Equality in International Society: A Reappraisal

Hardcover | November 7, 2014

byRonnie Hjorth

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The author re-examines the concept of equality in international society, past and present. The conventional view that equality of states necessarily flows from sovereignty, that it is a corollary to sovereignty or simply a synonym, is considered a contingent rather than a necessary contention. The main argument is that equality in global international society should be theorised anew, restoring the normative strength of the principle. It is shown how concepts of equality make intelligible different normative and ethical conceptions of the modern political space in the past. Drawing on the works of such diverse theorists as Hans Kelsen, Peter Singer, John Rawls and Michael Oakeshott, the author suggests how a renewed interest in equality contributes to making international society a more inclusive, egalitarian, and credible moral and political association.

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The author re-examines the concept of equality in international society, past and present. The conventional view that equality of states necessarily flows from sovereignty, that it is a corollary to sovereignty or simply a synonym, is considered a contingent rather than a necessary contention. The main argument is that equality in glob...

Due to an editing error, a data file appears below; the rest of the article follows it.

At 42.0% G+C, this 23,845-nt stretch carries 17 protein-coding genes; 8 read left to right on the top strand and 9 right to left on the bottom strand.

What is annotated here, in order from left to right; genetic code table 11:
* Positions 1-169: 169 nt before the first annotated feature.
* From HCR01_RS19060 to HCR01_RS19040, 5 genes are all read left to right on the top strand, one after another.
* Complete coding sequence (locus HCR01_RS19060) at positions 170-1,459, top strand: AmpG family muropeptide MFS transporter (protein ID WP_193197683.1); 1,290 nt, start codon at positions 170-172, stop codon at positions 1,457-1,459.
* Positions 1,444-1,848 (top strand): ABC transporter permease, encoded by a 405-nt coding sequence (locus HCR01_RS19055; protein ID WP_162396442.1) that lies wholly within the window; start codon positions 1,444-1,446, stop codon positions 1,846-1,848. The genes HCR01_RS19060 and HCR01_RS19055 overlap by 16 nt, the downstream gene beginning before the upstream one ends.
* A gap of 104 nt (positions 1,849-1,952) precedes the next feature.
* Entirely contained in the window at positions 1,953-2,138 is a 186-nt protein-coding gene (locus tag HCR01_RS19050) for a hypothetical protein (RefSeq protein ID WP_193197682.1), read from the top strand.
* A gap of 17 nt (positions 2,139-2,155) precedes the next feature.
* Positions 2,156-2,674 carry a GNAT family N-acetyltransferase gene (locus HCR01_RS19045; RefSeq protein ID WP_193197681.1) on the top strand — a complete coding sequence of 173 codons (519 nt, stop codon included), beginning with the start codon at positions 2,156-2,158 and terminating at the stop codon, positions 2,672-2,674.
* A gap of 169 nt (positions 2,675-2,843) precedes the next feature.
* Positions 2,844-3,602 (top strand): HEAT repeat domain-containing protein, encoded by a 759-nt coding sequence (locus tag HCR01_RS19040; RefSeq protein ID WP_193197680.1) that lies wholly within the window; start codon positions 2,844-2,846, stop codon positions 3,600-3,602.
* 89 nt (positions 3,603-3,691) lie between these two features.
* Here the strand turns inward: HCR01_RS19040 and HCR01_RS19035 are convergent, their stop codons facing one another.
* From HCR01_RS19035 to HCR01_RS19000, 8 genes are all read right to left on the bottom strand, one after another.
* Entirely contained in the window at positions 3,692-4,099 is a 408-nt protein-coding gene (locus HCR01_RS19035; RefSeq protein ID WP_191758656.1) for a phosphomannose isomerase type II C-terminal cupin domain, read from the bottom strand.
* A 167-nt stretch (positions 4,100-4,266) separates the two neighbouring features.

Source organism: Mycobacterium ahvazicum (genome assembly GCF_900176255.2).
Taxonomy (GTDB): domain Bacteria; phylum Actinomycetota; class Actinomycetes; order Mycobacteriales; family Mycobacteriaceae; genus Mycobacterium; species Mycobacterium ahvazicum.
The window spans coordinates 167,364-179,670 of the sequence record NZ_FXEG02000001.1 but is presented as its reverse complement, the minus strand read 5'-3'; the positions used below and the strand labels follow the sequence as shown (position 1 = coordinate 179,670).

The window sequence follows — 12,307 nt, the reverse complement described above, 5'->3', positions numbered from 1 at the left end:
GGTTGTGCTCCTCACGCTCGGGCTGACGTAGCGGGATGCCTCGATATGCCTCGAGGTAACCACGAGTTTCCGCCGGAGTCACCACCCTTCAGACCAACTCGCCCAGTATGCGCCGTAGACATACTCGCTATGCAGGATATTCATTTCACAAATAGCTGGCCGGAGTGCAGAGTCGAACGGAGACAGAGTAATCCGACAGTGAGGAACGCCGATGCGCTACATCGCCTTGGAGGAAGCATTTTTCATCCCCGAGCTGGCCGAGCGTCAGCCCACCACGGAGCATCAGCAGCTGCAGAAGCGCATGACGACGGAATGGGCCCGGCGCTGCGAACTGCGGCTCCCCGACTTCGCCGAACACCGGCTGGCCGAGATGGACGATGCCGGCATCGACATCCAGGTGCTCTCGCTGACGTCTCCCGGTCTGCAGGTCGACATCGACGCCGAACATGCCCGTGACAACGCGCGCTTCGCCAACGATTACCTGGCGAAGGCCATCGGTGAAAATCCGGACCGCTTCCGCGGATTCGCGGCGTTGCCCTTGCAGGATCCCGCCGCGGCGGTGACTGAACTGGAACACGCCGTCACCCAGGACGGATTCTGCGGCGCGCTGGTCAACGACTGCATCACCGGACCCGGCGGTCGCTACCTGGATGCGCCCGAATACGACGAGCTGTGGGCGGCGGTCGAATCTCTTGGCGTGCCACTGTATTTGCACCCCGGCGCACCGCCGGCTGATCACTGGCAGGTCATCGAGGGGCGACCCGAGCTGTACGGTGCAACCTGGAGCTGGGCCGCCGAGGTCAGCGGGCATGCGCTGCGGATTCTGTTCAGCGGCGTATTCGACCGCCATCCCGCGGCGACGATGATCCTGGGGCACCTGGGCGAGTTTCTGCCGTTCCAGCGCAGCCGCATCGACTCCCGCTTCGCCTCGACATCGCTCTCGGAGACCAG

Ronnie Hjorth is Reader of Political Science in the Swedish National Defence College, Stockholm, Sweden. He specialises in international political theory and has recently published in the Review of International Studies and Journal of International Political Theory.
Format:HardcoverDimensions:208 pages, 8.82 × 5.67 × 0.76 inPublished:November 7, 2014Publisher:Palgrave MacmillanLanguage:English

The following ISBNs are associated with this title:

ISBN - 10:0230393152

ISBN - 13:9780230393158

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Table of Contents

Preface
1. Introduction
2. Concepts, Approaches, Devices
PART I: HISTORY: A BACKWARD GLANCE 
3. Two Naturalist Theories
4. Hobbes and the Constructivist Theory of Equality
5. Equality and Hierarchy
6. Sovereign Equality and its Discontents
Conclusions
PART II. THEORY: A FRESH BEGINNING
7. Equality Without Sovereignty
8. A New Framework for Equality
9. The Limits of International Society
Conclusions
Bibliography